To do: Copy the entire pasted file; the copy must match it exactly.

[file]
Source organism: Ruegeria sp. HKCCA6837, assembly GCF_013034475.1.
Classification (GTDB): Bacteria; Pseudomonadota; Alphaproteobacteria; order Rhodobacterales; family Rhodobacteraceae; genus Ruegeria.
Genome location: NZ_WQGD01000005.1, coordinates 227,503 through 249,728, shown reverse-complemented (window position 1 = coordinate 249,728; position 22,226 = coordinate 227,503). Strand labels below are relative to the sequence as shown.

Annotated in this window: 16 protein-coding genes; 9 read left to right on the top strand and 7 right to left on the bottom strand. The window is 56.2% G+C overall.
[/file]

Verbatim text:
Source organism: Ruegeria sp. HKCCA6837, assembly GCF_013034475.1.
Classification (GTDB): Bacteria; Pseudomonadota; Alphaproteobacteria; order Rhodobacterales; family Rhodobacteraceae; genus Ruegeria.
Genome location: NZ_WQGD01000005.1, coordinates 227,503 through 249,728, shown reverse-complemented (window position 1 = coordinate 249,728; position 22,226 = coordinate 227,503). Strand labels below are relative to the sequence as shown.

Annotated in this window: 16 protein-coding genes; 9 read left to right on the top strand and 7 right to left on the bottom strand. The window is 56.2% G+C overall.